The Last Harvest

The Last Harvest

Saturday! Since retirement, the days of the week aren’t the focus of my life, as they were when I had to be at a specific spot at a specific time. I like retirement. I was sitting here just minding my own business, and Saturday night snuck up on me!

Yesterday I milled flour, it took me quite a while, the supply was down to two cups of flour. I only mill about eight cups of flour at one time, then I let the equipment cool down before milling again. I ended up with about 44 cups of freshly milled whole-wheat flour.

Today I used the flour I had just milled to bake five loaves of bread. We were completely out of bread. No, wait, there was one partial loaf left in the breadbox, Chocolate Bread. Not really suitable for savory sandwiches.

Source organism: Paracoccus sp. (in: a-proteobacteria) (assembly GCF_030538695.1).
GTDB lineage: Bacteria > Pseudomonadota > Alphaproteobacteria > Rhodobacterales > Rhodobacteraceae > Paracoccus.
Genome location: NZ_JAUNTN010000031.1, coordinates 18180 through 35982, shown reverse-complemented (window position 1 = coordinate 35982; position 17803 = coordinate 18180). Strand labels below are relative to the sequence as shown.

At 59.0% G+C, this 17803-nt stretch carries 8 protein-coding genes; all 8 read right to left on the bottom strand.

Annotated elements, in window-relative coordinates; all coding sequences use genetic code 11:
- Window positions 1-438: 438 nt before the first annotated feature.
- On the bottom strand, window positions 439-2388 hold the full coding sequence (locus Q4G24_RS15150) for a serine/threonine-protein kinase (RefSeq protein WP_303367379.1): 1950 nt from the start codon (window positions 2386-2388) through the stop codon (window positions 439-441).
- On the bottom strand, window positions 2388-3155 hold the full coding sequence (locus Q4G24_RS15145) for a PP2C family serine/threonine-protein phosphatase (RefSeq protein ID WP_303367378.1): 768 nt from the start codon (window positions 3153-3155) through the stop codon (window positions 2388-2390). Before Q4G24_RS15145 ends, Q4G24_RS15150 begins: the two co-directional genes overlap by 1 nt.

This evening I made Hamburger Gravy with potatoes in the Instant Pot. I sauteed ground beef in the Pot, then added chopped onion and sauteed it all, adding a few herbs, Rosemary, Pepper, Garlic. Two cups of homemade vegetable broth were then added. A metal steam basket was set over the meat mixture, and the peeled potatoes were placed on top. The potatoes would be removed from the pot, and a gravy made with the meat, broth, and onions. Three minutes of cooking and dinner was prepared. Of course there is the time it took to heat up the Instant Pot, and then the time it took for it to cool down again, so the process was more than three minutes. While I was preparing the meat and potatoes, Attila prepared the very last harvest from the garden, carrots and beets. They were tiny and sweet, only about a cup all told, so good! So that is the garden done for this year.